“My class at law school was about a third female,” Wolfe said, “The next class was about a quarter female.”
“It’s difficult […] first of all, with your colleagues, it’s hard being the only female because you get a little bit of special attention,” Wolfe described, “The other side of it is that you’re not included in certain things and some people won’t take you to things back then because—believe it or not—you were a woman. And that would never happen in today’s world.”
“I would say, from my hiring experience, I was in an all-female hiring class, the one below me was an all-female hiring class,” said Hogg with a chuckle, “It just happens to be that there is a large percentage of women in law schools.”
“I think that there are still challenges that woman do have to take,” Naiman admitted, “Even if firms are supportive of maternity leave, they’re still taking a year off practice and many women feel that taking that year off does hold you back.”
“I had two kids,” Wolfe told the audience, “One just before I became a partner, and one after I became a partner. My first child, there was no maternity policy […]. I was planning to take off three months, and probably ended up working two of three months.”
“I think we’re not at equality yet. We don’t see as many women partners on Bay Street [as men]. Maybe [there is] more equality in the numbers at more junior levels,” Naiman informed, “There have been tons of studies [that found] that for whatever reason, women are not staying in law as long as men are. Even though more of them are entering the profession, they’re maybe not staying in the same way. I think we need to pay attention to these issues.”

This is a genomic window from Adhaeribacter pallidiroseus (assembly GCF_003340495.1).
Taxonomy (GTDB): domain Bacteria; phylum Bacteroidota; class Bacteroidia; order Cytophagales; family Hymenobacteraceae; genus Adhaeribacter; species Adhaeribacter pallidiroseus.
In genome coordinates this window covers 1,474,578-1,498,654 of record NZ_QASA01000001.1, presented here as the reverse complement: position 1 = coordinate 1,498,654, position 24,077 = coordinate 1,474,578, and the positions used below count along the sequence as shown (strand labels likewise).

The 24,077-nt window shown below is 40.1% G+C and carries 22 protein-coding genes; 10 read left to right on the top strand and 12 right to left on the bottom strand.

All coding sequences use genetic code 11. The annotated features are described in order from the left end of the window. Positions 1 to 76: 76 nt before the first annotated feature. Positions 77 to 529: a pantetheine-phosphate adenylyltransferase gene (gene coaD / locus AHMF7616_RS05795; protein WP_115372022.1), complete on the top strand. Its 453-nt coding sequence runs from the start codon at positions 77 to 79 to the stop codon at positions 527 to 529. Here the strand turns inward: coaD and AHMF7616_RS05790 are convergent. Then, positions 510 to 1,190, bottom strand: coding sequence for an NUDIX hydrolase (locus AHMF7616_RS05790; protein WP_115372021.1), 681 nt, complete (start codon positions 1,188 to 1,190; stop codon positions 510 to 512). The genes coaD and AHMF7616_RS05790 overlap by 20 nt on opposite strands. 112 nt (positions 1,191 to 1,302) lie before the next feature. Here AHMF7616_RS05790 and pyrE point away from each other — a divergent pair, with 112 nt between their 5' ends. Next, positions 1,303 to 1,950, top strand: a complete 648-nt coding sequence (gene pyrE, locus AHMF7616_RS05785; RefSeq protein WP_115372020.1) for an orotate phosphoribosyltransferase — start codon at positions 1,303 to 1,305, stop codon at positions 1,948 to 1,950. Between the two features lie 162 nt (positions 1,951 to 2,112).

“It definitely exists in law, sexual harassment definitely exists in law, the way it exists in many other fields,” said Naiman, in response to a question about sexual harassment, “What I can say is that there is so much awareness going on about it, people are really open to talking about it, and learning.”
“I think when push comes to shove,” Naiman continued, “If you’ve got bad apples, no amount of education is going to help—they’re going to be gross and inappropriate.” Even then, Naiman did continue to say, “I think so many men are now understanding that it is an issue and are trying to combat it, and make [law] into a safe space.”